By the first glimpse of day the party sallied forth from the fireside into the street. The wind had fallen, but still charioted a world of troubled clouds; the air bit like frost; and the party, as they stood about the ruins in the rainy twilight of the morning, beat upon their breasts and blew into their hands for warmth. The house had entirely fallen, the walls outward, the roof in; it was a mere heap of rubbish, with here and there a forlorn spear of broken rafter. A sentinel was placed over the ruins to protect the property, and the party adjourned to Tentaillon’s to break their fast at the Doctor’s expense. The bottle circulated somewhat freely; and before they left the table it had begun to snow.

For three days the snow continued to fall, and the ruins, covered with tarpaulin and watched by sentries, were left undisturbed. The Desprez’ meanwhile had taken up their abode at Tentaillon’s. Madame spent her time in the kitchen, concocting little delicacies, with the admiring aid of Madame Tentaillon, or sitting by the fire in thoughtful abstraction. The fall of the house affected her wonderfully little; that blow had been parried by another; and in her mind she was continually fighting over again the battle of the trousers. Had she done right? Had she done wrong? And now she would applaud her determination; and anon, with a horrid flush of unavailing penitence, she would regret the trousers. No juncture in her life had so much exercised her judgment. In the meantime the Doctor had become vastly pleased with his situation. Two of the summer boarders still lingered behind the rest, prisoners for lack of a remittance; they were both English, but one of them spoke French pretty fluently, and was, besides, a humorous, agile-minded fellow, with whom the Doctor could reason by the hour, secure of comprehension. Many were the glasses they emptied, many the topics they discussed.

‘Anastasie,’ the Doctor said on the third morning, ‘take an example from your husband, from Jean-Marie! The excitement has done more for the boy than all my tonics, he takes his turn as sentry with positive gusto. As for me, you behold me. I have made friends with the Egyptians; and my Pharaoh is, I swear it, a most agreeable companion. You alone are hipped. About a house — a few dresses? What are they in comparison to the “Pharmacopoeia” — the labour of years lying buried below stones and sticks in this depressing hamlet? The snow falls; I shake it from my cloak! Imitate me. Our income will be impaired, I grant it, since we must rebuild; but moderation, patience, and philosophy will gather about the hearth. In the meanwhile, the Tentaillons are obliging; the table, with your additions, will pass; only the wine is execrable — well, I shall send for some to-day. My Pharaoh will be gratified to drink a decent glass; aha! and I shall see if he possesses that acme of organisation — a palate. If he has a palate, he is perfect.’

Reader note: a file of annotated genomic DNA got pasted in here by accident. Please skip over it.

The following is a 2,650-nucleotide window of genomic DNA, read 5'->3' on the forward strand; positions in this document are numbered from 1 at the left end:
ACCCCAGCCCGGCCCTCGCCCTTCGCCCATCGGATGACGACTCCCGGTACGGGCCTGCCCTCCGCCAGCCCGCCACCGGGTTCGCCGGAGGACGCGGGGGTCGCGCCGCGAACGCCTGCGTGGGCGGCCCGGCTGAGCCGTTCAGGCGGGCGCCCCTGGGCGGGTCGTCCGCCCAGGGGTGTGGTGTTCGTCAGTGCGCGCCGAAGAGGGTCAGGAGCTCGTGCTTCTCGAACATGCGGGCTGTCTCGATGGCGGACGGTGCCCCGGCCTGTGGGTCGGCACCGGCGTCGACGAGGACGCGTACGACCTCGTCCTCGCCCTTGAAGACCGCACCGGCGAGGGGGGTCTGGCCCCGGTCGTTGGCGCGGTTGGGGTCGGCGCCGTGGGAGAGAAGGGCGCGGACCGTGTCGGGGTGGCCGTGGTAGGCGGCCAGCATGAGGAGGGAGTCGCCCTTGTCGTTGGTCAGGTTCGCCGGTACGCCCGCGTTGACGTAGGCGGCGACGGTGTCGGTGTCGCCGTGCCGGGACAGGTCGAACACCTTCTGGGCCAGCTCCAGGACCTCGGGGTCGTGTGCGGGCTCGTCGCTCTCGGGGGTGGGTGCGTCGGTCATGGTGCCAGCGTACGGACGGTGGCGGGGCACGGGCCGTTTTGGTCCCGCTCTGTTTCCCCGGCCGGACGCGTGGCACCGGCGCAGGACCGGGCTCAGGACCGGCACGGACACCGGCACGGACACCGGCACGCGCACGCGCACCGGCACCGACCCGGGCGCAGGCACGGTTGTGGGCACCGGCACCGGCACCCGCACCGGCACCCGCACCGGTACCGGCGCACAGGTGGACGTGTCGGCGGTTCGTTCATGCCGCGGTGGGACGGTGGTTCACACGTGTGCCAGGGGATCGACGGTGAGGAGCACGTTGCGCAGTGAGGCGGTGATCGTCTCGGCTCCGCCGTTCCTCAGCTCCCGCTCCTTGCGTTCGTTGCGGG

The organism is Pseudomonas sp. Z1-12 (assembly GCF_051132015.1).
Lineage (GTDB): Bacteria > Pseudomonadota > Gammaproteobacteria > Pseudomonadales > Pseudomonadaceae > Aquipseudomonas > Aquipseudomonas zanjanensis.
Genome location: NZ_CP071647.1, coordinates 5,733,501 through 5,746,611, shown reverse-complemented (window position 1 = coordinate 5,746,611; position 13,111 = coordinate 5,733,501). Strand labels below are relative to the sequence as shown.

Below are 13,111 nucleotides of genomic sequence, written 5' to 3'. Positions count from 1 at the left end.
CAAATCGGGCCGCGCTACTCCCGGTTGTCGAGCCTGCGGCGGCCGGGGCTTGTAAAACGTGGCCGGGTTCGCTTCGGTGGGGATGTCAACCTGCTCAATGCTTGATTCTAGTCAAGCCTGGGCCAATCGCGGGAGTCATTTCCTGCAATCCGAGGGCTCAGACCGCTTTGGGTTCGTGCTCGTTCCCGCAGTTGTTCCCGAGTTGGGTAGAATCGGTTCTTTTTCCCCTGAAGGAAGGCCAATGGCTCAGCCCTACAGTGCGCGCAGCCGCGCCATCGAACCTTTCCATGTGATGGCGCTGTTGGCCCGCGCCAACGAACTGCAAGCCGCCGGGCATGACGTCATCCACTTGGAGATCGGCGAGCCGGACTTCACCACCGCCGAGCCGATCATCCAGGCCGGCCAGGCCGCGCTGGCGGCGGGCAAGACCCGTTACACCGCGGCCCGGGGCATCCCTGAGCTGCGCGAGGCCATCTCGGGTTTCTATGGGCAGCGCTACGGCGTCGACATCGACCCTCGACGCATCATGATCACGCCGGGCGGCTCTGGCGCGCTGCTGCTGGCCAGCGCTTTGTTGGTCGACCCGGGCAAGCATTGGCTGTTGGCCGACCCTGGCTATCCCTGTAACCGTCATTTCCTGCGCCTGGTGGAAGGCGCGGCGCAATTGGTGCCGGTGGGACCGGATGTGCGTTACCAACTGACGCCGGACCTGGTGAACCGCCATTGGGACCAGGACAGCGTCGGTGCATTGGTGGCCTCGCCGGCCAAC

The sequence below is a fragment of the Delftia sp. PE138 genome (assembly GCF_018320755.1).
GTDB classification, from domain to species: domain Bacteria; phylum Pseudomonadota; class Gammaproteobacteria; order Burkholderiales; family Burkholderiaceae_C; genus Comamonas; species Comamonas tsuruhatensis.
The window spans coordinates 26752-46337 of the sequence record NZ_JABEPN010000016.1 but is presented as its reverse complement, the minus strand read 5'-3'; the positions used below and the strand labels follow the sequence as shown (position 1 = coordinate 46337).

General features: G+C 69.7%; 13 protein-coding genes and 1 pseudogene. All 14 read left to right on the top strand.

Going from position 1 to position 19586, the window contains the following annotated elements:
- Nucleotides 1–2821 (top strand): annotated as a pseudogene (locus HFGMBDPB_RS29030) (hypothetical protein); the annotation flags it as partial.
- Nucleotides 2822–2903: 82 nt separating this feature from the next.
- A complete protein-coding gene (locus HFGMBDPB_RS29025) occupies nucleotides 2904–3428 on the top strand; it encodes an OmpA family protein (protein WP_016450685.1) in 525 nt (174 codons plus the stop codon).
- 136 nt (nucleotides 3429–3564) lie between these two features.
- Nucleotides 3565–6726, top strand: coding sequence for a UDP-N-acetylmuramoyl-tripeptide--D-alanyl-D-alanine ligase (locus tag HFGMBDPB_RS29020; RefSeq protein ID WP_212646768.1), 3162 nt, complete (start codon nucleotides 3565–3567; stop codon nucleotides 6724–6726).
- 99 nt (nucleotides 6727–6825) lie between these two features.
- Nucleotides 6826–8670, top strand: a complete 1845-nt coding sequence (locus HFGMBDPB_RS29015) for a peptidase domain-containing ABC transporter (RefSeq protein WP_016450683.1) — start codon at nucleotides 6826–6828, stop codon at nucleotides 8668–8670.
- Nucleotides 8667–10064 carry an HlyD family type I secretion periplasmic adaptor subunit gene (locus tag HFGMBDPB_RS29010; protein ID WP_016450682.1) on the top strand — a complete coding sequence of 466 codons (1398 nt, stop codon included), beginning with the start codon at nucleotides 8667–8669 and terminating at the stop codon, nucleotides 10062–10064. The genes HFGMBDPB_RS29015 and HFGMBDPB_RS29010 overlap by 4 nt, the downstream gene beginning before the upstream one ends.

‘Henri,’ she said, shaking her head, ‘you are a man; you cannot understand my feelings; no woman could shake off the memory of so public a humiliation.’ The Doctor could not restrain a titter. ‘Pardon me, darling,’ he said; ‘but really, to the philosophical intelligence, the incident appears so small a trifle. You looked extremely well — ’

‘Henri!’ she cried.

‘Well, well, I will say no more,’ he replied. ‘Though, to be sure, if you had consented to indue — A PROPOS,’ he broke off, ‘and my trousers! They are lying in the snow — my favourite trousers!’ And he dashed in quest of Jean-Marie.

Two hours afterwards the boy returned to the inn with a spade under one arm and a curious sop of clothing under the other.

The Doctor ruefully took it in his hands. ‘They have been!’ he said. ‘Their tense is past. Excellent pantaloons, you are no more! Stay, something in the pocket,’ and he produced a piece of paper. ‘A letter! ay, now I mind me; it was received on the morning of the gale, when I was absorbed in delicate investigations. It is still legible. From poor, dear Casimir! It is as well,’ he chuckled, ‘that I have educated him to patience. Poor Casimir and his correspondence — his infinitesimal, timorous, idiotic correspondence!’

He had by this time cautiously unfolded the wet letter; but, as he bent himself to decipher the writing, a cloud descended on his brow.

‘BIGRE!’ he cried, with a galvanic start.

And then the letter was whipped into the fire, and the Doctor’s cap was on his head in the turn of a hand.

‘Ten minutes! I can catch it, if I run,’ he cried. ‘It is always late. I go to Paris. I shall telegraph.’

‘Henri! what is wrong?’ cried his wife.

‘Ottoman Bonds!’ came from the disappearing Doctor; and Anastasie and Jean-Marie were left face to face with the wet trousers. Desprez had gone to Paris, for the second time in seven years; he had gone to Paris with a pair of wooden shoes, a knitted spencer, a black blouse, a country nightcap, and twenty francs in his pocket. The fall of the house was but a secondary marvel; the whole world might have fallen and scarce left his family more petrified.

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Last updated Wednesday, March 5, 2014 at 22:30